Description of Historic Place
Black House is located at 82 York Street in Sackville. It is a shingle style house built in 1896. The Pickard barn is also included in the description of this historic place.
Black House is designated as a Local Historic Place because of its shingle style architecture. It is part of a legacy of unique houses left by artist John Hammond. Hammond was already famous as an artist by the time he came to Mount Allison in 1893 with the establishment of The Owens Museum of Fine Arts. It also was the home of Senator Frank B. Black, prominent in the commercial and military affairs of the Province of New Brunswick.
The Pickard barn also increases the heritage value of the site. In 1903, Hammond renovated the Pickard barn, which became his summer studio which is still in use today. The former barn/summer studio has become a student residence called Bermuda House.
The property belonged to Joseph B. Bowser until purchased by the Pickard family. In 1890, after the death of Rev. Humphrey Pickard, Principal of Mount Allison Academy from 1843 to 1869, the heirs sold the land to James R. Inch. John Hammond acquired this property on York Street in 1896 from James R. Dr. Borden, head of the Ladies’ College at Mount Allison University. He agreed, on behalf of the College, to build a structure to house the collection of John Owens, wealthy shipbuilder of Saint John. The paintings included a large collection of 18th and 19th century European and North American art. At the same time, Hammond agreed to come to the university to be head of fine arts. Hammond landscaped the property and Edmund Burke, architect from Toronto, designed the house.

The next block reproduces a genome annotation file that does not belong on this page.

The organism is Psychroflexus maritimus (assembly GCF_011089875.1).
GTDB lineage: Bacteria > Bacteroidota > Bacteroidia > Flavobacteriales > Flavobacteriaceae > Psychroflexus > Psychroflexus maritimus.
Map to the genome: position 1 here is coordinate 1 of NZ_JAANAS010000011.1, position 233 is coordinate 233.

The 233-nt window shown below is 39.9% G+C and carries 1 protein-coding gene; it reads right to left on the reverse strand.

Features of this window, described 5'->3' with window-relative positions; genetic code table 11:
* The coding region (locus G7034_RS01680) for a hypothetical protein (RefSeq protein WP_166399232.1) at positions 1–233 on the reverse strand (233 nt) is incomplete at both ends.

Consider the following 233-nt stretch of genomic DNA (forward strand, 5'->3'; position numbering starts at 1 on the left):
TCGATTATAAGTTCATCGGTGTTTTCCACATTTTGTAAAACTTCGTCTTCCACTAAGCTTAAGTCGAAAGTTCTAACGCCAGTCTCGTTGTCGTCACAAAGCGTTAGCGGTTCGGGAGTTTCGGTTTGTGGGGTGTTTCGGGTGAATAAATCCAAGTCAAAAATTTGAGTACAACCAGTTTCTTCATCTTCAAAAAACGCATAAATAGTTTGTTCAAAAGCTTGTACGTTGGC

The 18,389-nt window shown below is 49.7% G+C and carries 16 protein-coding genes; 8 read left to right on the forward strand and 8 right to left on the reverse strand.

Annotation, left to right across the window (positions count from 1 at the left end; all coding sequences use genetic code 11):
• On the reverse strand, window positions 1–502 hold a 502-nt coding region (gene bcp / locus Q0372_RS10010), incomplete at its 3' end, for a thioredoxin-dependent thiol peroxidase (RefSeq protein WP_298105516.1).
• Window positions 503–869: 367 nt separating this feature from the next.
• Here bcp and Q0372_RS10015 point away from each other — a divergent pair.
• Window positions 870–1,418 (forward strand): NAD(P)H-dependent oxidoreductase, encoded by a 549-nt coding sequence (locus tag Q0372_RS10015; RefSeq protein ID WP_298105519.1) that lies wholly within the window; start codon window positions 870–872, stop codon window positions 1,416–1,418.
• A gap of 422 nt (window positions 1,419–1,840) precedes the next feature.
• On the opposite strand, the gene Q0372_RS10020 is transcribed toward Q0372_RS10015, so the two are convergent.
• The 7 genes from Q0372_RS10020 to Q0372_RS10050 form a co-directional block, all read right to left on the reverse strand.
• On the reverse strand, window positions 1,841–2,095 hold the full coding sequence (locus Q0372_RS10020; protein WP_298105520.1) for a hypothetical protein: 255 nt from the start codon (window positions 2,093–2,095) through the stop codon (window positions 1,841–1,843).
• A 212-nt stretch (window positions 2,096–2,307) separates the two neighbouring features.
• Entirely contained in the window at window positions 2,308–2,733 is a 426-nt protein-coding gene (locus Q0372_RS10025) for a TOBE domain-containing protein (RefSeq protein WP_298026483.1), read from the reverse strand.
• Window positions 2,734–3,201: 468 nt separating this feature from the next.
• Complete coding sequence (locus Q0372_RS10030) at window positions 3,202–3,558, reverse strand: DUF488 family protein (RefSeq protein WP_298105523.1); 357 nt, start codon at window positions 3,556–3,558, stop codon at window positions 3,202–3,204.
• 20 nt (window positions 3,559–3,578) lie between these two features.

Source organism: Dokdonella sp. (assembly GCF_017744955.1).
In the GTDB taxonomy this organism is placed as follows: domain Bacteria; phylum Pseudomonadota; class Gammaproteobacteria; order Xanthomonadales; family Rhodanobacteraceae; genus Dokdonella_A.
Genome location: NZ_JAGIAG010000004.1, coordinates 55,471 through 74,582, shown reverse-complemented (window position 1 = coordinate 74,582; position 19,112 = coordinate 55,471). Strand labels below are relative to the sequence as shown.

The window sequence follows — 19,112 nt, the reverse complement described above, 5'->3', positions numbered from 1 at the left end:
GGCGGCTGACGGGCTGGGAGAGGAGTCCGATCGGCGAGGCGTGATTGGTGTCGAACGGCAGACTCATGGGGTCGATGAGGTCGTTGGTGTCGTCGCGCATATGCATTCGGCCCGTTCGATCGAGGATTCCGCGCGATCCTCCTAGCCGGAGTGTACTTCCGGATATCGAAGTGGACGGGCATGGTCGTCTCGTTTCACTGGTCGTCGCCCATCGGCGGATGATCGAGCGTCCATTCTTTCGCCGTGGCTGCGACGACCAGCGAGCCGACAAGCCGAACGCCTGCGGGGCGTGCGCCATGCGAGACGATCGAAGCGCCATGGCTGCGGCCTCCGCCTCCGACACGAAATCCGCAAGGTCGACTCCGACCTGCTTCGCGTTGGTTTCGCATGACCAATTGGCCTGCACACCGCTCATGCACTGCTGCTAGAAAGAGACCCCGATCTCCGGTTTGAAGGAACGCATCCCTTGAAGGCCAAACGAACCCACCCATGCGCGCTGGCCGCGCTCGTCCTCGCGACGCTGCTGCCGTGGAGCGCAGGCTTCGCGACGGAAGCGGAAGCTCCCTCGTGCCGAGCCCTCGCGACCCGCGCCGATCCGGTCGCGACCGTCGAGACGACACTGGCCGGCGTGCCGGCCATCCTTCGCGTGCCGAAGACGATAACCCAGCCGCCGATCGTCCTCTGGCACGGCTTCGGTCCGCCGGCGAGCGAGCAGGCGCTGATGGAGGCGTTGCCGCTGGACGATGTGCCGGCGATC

The John Hammond House was acquired by Fred Ryan in 1909 and sold to Frank B. Black in 1912. At the time of his death, in 1945, Black had been President of J. L. Black and Sons, Ltd., founded in the 1850s. The company carried on a large-scale merchandising lumbering and farming business. In addition, Black was President of New Brunswick Telephone Company Limited and held directorships in many other Maritime Companies. He had a long and distinguished military career. He served as Mayor of Sackville. He was elected to the New Brunswick Legislature and was called to the Senate in 1921.
The buildings were acquired by Mount Allison University. In September 1958, President W.T.R. Flemington moved into one of the apartments in the converted summer studio, to free up space in the President’s Cottage for university women students. The main house then became home to the President of Mount Allison University until 1975. The External Relations Department of Mount Allison University occupies this heritage house.
Source: Town of Sackville, Historic Places File Cabinet - Frank B. Black File
The character-defining elements that describe Frank B. Black house include:
- upper story covered with stained shingles;
- lower story of main house with a Queen Anne Tower built of olive coloured stone;
- kitchen wing built on stone foundation;
- shingled walls without interruption at corners;
- asymmetrical façade with irregular, steely pitched roof line;
- porches with Romanesque arches;
- dormers and handsome bay on second floor;
- balcony, with patio doors, on second floor forming portico over front door;
- hardwood flooring on the ground floor with Hammond Murals.
The character-defining elements that describe Pickard barn include:
- dormers, unique roof line and pillared veranda;
- oversized windows;
- 14’ fireplace;
- guest rooms and pillared veranda made from stone acquired from the Sackville Freestone Company.